For suppliers of herbs and garlic, cooking shows are seen as priceless marketing tools.
“I always tell people to go to places like YouTube. You’ll find many videos of people that teach how to store fresh herbs, how to cook chicken and fish with fresh herbs, and they’re not the highly professional cooks or anything,” said Camilo Penalosa, a partner in Infinite Herbs & Specialties, Miami.
Constant exposure in TV kitchens puts home cooks at ease with items, Penalosa said.
“That makes people comfortable to see that anyone can use them and shows its not difficult to cook with fresh herbs. Anybody can do it,” he said.
Don’t count out more traditional educational tools, though, said Louis Hymel, purchasing and marketing director for Orlando, Fla.-based Spice World Inc.
“Cookbooks, recipe cards, in-store demos, chefs cooking shows along with magazine articles,” he said.
Garlic, of course, is a central ingredient in a lot of chefs’ demonstrations on TV, said Patsy Ross, vice president of marketing with Gilroy, Calif.-based garlic grower-shipper Christopher Ranch.
“Garlic is often featured in the popular food TV shows, and rarely do you see the powdered or jar form,” Ross said.
Chefs also love to work with live audiences too, and they get plenty of opportunities to do that, said Jim Provost, a co-owner of West Grove, Pa.-based I Love Produce LLC, which specializes in garlic, ginger and shallots.
“The industry has been doing a lot of promotion with chefs,” he said.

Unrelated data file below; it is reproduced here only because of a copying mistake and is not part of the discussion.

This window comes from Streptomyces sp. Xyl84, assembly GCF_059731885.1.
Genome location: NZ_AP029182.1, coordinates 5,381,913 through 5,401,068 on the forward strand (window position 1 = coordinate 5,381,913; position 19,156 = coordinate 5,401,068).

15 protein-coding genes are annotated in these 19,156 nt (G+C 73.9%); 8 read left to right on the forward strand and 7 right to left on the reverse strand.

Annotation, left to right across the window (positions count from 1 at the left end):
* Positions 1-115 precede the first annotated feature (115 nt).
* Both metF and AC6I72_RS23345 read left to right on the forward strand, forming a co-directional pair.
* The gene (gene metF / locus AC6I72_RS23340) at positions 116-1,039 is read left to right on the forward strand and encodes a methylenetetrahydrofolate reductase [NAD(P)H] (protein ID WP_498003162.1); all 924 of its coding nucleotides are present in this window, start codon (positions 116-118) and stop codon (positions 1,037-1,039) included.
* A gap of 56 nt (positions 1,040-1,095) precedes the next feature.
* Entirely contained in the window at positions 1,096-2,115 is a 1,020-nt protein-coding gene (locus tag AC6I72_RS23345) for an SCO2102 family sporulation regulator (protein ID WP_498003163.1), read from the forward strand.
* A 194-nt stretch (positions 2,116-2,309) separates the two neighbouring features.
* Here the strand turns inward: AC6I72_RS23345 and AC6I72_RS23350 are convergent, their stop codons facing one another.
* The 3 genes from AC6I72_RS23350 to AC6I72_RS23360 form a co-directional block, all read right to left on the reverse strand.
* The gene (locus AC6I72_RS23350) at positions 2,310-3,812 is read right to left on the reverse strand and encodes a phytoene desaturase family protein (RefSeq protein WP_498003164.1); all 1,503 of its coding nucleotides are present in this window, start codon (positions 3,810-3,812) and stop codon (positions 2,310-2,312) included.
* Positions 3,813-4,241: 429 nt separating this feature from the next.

He cited chef demonstrations at trade shows like the Produce Marketing Association’s annual Fresh Summit as examples.
“You’ll see chefs showing people how to cook with garlic and a lot of the garlic companies that are exhibiting garlic,” he said.
Provost also credited the food-focused TV broadcasts for having spread the word about his products.
“You see a lot of promotion of garlic and ginger with these cooking shows, so I think people are learning how to use garlic from just watching Food Network,” he said.
The shows are helping ginger gain a strong following, Provost said.
“Ginger reminds me of the garlic category 20 years ago, where people are starting to discover it,” he said. “They look at it as an exciting flavor.”
Ginger still has some distance to go to catch up with garlic, but it’s trending upward, and TV exposure is a major reason, Provost said.
“Because of the flavor and health benefits of it, I see maybe the growth of it, maybe it will be in 20 years where garlic is now,” he said.
The learning tools are ready and available for anybody who wants to experiment in the kitchen, said Bruce Klein, marketing director with Secaucus, N.J.-based Maurice A. Auerbach Inc.
“I guess all these consumers that are watching all these chef shows, and cookbook sales are up, so that’s probably the best two ways of educating the consumer,” he said.
Beyond broadcasts, there are other tools available, said Tim Heydon, CEO of Shenandoah Growers Inc., Harrisonburg, Va.
Heydon said point-of-sale promotions and materials, eye-catching displays and packaging all can be used to educate consumers.
“Point of sale is very important to effectively and concisely communicate the message on cue,” he said.